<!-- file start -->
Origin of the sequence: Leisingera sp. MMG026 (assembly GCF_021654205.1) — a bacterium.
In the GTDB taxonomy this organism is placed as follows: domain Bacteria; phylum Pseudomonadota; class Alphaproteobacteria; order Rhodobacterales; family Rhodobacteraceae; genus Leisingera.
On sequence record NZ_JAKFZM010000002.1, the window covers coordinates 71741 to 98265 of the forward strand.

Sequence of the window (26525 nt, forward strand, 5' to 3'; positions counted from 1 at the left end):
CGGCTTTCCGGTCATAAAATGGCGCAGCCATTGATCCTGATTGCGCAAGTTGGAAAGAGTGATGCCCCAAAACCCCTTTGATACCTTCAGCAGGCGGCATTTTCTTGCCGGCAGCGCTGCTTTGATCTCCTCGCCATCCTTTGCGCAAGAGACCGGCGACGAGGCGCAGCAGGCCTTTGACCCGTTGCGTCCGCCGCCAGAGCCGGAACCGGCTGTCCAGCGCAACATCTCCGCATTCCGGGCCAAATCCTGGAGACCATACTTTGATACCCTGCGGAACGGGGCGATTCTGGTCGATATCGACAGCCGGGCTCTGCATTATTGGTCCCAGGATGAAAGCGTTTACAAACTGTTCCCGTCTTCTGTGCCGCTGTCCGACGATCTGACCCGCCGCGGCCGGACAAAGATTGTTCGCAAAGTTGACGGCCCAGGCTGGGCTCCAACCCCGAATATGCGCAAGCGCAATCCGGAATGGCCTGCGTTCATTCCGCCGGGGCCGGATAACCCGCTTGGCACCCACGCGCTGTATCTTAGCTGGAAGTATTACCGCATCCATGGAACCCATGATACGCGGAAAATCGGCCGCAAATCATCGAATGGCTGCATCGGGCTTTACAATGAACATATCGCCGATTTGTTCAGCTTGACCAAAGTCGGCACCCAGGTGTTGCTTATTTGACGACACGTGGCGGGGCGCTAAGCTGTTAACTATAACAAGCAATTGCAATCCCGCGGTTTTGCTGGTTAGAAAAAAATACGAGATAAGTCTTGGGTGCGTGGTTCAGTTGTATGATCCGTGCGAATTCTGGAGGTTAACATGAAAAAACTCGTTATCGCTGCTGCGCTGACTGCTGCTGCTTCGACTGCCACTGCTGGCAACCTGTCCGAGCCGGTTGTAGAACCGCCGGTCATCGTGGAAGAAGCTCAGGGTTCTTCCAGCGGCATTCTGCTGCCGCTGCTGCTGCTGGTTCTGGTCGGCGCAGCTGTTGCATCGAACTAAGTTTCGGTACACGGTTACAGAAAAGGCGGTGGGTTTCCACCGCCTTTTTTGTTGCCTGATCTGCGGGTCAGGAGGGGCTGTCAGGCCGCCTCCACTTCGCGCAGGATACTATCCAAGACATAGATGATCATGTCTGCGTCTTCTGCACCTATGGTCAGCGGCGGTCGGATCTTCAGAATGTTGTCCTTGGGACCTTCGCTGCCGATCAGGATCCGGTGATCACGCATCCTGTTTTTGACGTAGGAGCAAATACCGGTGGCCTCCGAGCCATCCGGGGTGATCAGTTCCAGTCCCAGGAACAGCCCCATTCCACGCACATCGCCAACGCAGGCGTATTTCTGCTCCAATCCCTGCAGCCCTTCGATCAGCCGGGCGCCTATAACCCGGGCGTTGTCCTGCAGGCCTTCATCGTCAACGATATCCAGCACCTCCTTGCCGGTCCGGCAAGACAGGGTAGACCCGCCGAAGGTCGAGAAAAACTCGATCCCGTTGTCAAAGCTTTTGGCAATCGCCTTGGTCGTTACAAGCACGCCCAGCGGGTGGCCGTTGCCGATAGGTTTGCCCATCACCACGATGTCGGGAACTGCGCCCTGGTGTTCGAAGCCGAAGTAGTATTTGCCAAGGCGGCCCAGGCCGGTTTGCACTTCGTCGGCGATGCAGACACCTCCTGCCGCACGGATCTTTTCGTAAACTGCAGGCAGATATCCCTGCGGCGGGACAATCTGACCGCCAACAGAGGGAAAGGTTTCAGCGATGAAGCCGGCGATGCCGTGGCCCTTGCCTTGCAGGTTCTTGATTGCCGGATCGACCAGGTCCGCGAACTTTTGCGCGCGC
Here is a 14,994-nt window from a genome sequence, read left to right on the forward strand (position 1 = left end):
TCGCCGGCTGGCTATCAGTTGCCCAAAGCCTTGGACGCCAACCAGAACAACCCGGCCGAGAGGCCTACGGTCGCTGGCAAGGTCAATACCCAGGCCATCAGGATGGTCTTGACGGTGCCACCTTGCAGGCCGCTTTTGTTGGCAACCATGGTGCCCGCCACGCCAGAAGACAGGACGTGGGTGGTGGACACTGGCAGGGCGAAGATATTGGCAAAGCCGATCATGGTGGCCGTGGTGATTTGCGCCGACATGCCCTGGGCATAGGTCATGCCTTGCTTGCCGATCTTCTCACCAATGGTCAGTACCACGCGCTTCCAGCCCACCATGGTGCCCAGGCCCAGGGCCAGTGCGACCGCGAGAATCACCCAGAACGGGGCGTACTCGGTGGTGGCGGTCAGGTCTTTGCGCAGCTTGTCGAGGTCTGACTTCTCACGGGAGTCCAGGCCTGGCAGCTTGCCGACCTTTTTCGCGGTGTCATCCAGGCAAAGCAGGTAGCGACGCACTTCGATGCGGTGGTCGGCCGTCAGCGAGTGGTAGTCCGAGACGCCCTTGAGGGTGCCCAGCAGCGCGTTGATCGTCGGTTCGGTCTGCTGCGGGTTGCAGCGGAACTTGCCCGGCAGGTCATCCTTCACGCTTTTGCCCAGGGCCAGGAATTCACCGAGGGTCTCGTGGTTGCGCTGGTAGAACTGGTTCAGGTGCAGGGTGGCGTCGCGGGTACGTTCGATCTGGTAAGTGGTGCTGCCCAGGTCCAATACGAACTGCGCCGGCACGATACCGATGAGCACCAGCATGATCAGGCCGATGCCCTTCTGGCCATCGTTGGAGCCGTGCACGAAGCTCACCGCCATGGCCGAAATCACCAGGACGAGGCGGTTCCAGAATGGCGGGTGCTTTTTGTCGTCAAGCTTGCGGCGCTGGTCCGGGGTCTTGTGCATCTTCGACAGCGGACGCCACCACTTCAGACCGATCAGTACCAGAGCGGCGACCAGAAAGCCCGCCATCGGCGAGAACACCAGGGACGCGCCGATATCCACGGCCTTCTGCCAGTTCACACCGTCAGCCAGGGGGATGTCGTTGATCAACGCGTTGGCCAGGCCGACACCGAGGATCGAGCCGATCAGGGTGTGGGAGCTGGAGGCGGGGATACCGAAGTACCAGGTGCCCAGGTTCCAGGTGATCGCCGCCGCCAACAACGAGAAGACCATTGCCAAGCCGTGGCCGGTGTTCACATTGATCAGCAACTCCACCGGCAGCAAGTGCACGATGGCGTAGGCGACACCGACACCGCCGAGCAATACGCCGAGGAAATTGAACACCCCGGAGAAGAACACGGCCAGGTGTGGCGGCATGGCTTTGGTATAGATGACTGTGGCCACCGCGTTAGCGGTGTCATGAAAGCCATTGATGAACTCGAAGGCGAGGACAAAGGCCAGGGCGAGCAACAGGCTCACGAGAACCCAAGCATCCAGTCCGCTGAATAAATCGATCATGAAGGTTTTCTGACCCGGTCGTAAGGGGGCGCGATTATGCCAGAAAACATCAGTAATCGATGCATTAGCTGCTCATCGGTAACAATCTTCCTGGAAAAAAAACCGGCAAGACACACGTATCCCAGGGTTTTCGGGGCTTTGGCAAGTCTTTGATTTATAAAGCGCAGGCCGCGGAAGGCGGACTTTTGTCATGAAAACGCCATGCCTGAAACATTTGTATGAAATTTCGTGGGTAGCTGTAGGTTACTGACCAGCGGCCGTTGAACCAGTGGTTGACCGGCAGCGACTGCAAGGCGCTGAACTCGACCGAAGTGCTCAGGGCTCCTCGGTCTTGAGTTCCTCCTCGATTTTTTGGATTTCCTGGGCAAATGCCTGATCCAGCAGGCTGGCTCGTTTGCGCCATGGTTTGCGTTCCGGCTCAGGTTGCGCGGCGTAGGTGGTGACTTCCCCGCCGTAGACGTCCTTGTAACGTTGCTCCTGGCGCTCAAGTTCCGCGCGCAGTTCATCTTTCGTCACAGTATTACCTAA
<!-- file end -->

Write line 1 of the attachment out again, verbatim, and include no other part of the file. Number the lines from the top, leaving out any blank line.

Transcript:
Origin of the sequence: Leisingera sp. MMG026 (assembly GCF_021654205.1) — a bacterium.